tracepattern.wordpress.com

 

Interested? Grab your ticket and get along:

Date:
5.30pm for 6.00pm start, event concludes 8.30pm – Tuesday, 5 August 2014
 
Venue:
The Edge – State Library of Qld, Stanley Street, South Brisbane
 
Bookings:
www.trybooking.com/FDTV
  
Contact:
Linda Ruger
0422 945 479
lindaruger@hotmail.com
 
Website:
www.design.org.au/dialogues
 
 

World Domination through Design Education

Entry to the Cooper-Hewitt, National Design Museum offices

9 East 90th Street

Hello Queensland, thanks to the partnership between the Queensland Government and the Cooper-Hewitt, Smithsonian National Design Museum in New York, my office between now and early October is situated on NYC’s iconic Museum Mile.  My role here is multi-faceted and opportunistic by nature.  First and foremost, I am proud to be representing Queensland teachers. More specifically, I am here to seek out all opportunities to advocate for Queensland design and design education and to select programs that I can engage with in view of sharing my learning with Queensland teachers and students.

Caroline Payson, Director of Education at the Cooper-Hewitt, National Design Museum wasn’t entirely serious when she shared with me her team’s view toward conquering the world, but the work they are doing in bringing design education to the nation embodies the potential of design thinking to be a catalyst for positive change.

The team is two weeks off facilitating the Smithsonian Design Institute in New Orleans (a week long professional development workshop for teachers and teaching artists).  SDI is immense in its scope, a year in the making, with participants from New York, New Orleans, San Antonio, Minneapolis and the State of Ohio.

Across our two national education systems, design is never far off the pulse of change.  The importance of design cannot be understated in the shift from STEM to STEAM, the evolution of both the Common Core Movement and ACARA, and the changing face of construction in the classroom.  Bringing together teachers from across the states to ‘understand the design process by experiencing the design process’ is akin to the work of APDL’s Design Minds and articulates further what best practice in design education looks like.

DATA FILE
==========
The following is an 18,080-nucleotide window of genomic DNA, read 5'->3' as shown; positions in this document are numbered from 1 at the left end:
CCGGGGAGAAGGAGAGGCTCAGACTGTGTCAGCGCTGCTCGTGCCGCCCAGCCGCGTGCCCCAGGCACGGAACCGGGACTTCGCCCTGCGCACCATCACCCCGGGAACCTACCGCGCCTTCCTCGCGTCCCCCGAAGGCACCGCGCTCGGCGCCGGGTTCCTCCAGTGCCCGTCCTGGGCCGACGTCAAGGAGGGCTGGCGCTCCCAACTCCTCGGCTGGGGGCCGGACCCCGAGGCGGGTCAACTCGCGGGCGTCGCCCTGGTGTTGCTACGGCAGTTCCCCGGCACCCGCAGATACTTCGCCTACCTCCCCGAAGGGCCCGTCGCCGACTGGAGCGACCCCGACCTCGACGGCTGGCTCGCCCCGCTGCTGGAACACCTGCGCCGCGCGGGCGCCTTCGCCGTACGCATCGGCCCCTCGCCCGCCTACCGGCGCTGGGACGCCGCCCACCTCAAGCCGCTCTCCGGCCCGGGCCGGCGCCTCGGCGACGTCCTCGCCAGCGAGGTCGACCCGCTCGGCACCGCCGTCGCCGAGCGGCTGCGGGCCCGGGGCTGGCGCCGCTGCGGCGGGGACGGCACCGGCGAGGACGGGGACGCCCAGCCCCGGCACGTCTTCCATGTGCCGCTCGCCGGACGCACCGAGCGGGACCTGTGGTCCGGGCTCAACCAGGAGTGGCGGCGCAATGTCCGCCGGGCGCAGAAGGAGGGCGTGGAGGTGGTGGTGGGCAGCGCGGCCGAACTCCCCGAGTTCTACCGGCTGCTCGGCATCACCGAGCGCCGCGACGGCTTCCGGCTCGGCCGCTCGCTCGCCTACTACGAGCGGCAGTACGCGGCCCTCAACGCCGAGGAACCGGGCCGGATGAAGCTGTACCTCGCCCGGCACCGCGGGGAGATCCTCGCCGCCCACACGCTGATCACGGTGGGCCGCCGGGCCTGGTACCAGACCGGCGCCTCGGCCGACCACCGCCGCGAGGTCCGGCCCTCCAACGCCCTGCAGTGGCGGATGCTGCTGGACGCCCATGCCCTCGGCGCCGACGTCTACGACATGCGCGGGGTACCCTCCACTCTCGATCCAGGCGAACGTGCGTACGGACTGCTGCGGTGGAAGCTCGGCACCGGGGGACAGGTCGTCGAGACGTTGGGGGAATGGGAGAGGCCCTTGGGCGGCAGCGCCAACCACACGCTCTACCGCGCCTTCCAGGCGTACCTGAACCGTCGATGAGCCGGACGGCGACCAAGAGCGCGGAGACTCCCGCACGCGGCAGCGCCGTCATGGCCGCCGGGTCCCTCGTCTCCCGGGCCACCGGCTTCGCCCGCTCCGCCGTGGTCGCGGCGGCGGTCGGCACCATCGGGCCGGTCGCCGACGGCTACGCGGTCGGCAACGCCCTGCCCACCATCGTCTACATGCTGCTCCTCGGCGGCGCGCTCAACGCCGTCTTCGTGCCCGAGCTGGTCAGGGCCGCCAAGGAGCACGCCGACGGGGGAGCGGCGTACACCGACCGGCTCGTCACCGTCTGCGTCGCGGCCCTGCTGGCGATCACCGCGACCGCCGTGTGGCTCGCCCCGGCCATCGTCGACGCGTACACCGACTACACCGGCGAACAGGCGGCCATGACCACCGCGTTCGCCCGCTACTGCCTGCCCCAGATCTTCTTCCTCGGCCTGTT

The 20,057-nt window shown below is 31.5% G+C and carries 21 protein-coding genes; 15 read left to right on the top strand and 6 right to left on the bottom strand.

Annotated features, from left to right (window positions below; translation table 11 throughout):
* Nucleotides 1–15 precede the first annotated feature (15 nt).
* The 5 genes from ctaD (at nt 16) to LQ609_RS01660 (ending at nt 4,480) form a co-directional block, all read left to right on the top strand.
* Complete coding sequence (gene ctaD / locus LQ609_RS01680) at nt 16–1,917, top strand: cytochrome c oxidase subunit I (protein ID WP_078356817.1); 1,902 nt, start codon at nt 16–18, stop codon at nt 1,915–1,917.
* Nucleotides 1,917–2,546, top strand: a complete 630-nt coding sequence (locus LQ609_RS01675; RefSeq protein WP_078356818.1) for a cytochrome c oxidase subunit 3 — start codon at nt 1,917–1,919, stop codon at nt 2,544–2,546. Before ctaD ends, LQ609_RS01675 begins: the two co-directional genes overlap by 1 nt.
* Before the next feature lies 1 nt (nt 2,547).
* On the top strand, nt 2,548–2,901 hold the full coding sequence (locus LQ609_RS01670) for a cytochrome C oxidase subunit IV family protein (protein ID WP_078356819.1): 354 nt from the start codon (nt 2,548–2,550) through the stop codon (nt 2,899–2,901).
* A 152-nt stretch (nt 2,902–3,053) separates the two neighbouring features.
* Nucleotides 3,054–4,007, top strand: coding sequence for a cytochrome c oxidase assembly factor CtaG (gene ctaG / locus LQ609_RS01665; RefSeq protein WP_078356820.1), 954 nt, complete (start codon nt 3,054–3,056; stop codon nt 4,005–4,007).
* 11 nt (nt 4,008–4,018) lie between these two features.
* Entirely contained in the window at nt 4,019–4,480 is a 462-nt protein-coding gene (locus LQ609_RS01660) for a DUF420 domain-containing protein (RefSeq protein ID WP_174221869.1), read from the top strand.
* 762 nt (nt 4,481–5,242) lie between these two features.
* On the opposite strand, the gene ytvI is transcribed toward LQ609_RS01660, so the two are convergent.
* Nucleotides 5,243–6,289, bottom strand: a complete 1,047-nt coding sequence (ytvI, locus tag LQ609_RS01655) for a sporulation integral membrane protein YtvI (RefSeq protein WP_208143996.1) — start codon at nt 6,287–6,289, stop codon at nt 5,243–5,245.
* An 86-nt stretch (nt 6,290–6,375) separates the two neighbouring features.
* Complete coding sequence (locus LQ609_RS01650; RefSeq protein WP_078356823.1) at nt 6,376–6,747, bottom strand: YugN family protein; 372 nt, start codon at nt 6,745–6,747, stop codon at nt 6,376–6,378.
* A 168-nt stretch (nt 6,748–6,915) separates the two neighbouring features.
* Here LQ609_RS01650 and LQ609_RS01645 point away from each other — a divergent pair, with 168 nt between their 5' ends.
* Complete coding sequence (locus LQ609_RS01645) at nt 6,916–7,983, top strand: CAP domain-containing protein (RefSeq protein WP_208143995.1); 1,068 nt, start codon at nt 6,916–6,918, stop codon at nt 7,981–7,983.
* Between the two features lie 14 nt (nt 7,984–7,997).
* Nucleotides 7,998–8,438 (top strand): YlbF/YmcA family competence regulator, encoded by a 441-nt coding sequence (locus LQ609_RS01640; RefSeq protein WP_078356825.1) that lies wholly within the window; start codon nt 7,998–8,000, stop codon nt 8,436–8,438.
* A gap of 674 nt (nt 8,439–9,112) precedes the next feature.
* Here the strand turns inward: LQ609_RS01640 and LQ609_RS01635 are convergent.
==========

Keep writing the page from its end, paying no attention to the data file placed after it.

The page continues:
One that no one could bring themselves to erase.

Residual whiteboard messages @cooperhewitt

21st Century skills of collaboration, creativity, communication and empathy are of great importance for today’s educators and their students.  Investing a year of planning into one week of professional development for teachers and administrators across curriculum areas is what I consider taking design thinking seriously.  Reaching out to America’s underserved youth through training teachers to teach teachers the design process is a program that I am excited to get behind.

My experience over here is best shared with you. If you are design-minded, if you teach any subject creatively or if you are simply curious about the Fellowship and the Cooper-Hewitt National Design Museum, please follow along:

  • Twitter:         @tdeen8
  • Instagram:   terrydeenyc
Or feel free to contact me via email:
Legacy is Felt

The late Bill Moggridge, Founder of IDEO and former Director of CHNDM

Get to know your DIAlogues 2014 Event 1 Panelists

Here at the APDL, we are pretty excited to be involved with the DIA’s upcoming DIAlogues series. The overarching topic for the series is “Technology and Design – The perfect marriage?”, with each of the three events tackling a different question that fits within this theme.

The first event in the series kicks off on Tuesday 1 July 2014, with panelists addressing the question: For better or for worse? – It’s time to sketch up or get out! In this event, the design process will be under the microscope with the effect of Screen vs Paper being up for debate.

In the lead up to the day, here is a quick introduction to the moderators and panelists that will be tackling this challenging topic:

Moderator


Michael Molloy | F.D.I.A. B.A. (Hons) Interior Design, M.Built Environment (Urban Design)

Lecturer – QUT Faculty of Creative Industries – School of Design
Design Director – Jamm Studio
Senior Design Consultant – Destravis Group
 

Michael Molloy is an interior designer with professional and academic experience in North America, UK, South East Asia and Australia and has spread his ideas across many industry sectors. He is proficient in all aspects of projects, which makes him an excellent strategic player in project conceptualization, delivery and peer review. His academic and professional talent is highly regarded and makes him a frequent member of award panels.

He is a lecturer in Interior Design at Queensland University of Technology, a Senior Design Consultant with The Destravis Group and runs his own small design practice on the Sunshine Coast – Jamm Studio.

www.qut.edu.au
www.jammstudio.com.au
www.destravis.com

 

Panelists

Emily Devers

Multidisciplinary Fine Artist and Traditional Sign Painter, Frank & Mimi
 

Emily is a collaborative interdisciplinary visual artist who hunts out and ignites opportunities that enrich both her practice and her relationships with other human beings.

As well as establishing herself as an independent visual artist, curator, arts mentor and workshop facilitator, she is also co-owner and co-creative director of Brisbane’s only wholeheartedly traditional Sign Writing and brand identity artisans – Frank & Mimi.

Frank + Mimi celebrates the beauty that’s reflected in both the errors and triumphs of the human hand. They are driven to support local businesses, maintain environmental consciousness in their methods and expose their clients and community to the true value of a finely handcrafted original artwork. Their services include anything that helps to shape the visual identity of a business, from brand identity to sign painting and murals.